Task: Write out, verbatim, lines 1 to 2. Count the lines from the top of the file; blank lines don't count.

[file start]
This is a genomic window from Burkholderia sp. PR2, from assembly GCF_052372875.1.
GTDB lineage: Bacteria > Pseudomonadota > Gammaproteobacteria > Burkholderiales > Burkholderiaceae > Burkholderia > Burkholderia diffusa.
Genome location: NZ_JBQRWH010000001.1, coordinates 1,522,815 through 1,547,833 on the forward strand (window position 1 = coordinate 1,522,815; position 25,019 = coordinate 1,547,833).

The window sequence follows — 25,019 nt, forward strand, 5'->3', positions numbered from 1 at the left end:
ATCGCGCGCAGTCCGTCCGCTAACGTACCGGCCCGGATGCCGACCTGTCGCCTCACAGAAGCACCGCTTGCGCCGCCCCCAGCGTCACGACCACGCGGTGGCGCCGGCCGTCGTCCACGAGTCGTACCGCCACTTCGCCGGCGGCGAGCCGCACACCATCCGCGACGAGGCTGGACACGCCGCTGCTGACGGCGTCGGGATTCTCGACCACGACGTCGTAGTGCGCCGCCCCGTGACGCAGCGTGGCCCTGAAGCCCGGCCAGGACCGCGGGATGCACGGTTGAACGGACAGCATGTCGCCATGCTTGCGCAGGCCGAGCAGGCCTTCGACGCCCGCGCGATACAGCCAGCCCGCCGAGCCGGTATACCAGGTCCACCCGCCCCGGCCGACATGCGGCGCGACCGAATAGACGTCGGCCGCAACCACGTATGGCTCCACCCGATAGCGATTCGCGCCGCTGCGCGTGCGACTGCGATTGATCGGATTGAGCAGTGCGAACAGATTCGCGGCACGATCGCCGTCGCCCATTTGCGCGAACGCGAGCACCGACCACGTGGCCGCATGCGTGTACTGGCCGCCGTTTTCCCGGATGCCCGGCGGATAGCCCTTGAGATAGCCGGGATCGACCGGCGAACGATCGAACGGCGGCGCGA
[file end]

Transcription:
This is a genomic window from Burkholderia sp. PR2, from assembly GCF_052372875.1.
GTDB lineage: Bacteria > Pseudomonadota > Gammaproteobacteria > Burkholderiales > Burkholderiaceae > Burkholderia > Burkholderia diffusa.